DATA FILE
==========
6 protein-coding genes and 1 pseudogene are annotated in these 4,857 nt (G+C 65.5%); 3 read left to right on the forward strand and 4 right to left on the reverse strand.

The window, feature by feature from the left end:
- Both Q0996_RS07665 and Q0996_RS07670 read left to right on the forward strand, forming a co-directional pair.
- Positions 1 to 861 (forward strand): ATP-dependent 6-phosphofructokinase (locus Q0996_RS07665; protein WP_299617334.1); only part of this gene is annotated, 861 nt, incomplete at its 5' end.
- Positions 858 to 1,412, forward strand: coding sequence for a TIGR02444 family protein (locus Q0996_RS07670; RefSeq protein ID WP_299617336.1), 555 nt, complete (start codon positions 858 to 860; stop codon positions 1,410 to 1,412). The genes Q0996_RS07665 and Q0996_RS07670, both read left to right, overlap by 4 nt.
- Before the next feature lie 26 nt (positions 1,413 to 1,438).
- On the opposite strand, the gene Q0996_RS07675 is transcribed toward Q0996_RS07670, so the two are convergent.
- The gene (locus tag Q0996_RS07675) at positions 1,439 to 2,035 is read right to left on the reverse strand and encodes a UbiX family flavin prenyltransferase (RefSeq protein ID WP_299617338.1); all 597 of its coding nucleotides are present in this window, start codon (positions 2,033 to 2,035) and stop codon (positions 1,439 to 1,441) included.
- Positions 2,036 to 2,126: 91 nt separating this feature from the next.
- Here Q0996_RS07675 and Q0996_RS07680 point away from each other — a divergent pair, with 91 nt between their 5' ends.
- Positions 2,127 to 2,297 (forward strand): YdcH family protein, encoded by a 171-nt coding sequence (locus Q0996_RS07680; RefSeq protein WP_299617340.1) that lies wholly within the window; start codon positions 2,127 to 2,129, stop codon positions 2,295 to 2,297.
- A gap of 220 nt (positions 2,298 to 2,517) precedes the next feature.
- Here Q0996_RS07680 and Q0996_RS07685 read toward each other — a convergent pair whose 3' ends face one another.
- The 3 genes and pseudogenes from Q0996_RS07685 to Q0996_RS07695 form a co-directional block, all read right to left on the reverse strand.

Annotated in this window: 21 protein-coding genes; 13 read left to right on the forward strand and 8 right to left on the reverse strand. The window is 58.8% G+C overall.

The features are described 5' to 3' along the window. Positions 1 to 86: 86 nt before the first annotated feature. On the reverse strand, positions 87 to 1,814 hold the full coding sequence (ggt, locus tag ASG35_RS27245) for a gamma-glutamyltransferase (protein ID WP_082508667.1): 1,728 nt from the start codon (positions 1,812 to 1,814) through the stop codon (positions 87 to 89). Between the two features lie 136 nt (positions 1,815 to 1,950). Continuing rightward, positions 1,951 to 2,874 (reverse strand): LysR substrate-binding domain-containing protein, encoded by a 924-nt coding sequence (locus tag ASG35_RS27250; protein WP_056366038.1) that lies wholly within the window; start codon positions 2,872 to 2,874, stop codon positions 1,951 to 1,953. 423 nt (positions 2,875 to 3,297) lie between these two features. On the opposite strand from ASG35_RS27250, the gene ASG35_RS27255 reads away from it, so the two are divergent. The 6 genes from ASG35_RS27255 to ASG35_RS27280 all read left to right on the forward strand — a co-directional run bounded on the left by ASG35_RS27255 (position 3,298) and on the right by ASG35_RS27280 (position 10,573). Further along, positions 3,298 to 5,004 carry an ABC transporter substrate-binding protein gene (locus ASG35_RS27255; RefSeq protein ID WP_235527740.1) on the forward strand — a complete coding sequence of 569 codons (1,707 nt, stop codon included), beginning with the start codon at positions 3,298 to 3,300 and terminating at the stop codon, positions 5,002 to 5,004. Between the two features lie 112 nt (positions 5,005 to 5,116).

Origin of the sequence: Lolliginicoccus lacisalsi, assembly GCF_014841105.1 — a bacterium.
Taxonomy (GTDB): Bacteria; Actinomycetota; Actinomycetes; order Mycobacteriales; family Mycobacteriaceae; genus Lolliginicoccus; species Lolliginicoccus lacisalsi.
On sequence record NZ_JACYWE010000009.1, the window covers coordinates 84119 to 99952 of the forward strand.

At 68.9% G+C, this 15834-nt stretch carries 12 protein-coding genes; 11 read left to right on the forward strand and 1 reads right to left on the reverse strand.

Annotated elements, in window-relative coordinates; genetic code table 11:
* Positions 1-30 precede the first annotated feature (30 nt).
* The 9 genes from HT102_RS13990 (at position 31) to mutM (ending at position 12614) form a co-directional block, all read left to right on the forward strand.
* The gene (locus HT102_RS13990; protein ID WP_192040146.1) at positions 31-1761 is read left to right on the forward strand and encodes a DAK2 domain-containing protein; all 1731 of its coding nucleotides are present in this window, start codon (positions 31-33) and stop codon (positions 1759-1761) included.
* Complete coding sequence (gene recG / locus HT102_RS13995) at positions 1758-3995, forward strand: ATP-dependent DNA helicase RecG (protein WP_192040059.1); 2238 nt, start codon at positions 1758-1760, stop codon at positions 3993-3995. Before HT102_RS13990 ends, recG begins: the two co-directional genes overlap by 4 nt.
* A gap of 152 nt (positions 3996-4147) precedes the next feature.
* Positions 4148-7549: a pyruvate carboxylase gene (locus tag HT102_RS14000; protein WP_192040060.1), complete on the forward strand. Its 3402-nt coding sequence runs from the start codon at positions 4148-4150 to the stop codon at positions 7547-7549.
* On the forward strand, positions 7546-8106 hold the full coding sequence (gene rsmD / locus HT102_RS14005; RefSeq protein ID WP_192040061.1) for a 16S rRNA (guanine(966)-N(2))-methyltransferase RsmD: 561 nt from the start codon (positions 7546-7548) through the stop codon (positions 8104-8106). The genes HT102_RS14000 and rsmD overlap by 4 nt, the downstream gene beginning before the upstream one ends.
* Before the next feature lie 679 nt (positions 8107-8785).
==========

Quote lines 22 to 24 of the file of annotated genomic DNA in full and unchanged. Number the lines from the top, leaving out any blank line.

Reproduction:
* Positions 1-30 precede the first annotated feature (30 nt).
* The 9 genes from HT102_RS13990 (at position 31) to mutM (ending at position 12614) form a co-directional block, all read left to right on the forward strand.
* The gene (locus HT102_RS13990; protein ID WP_192040146.1) at positions 31-1761 is read left to right on the forward strand and encodes a DAK2 domain-containing protein; all 1731 of its coding nucleotides are present in this window, start codon (positions 31-33) and stop codon (positions 1759-1761) included.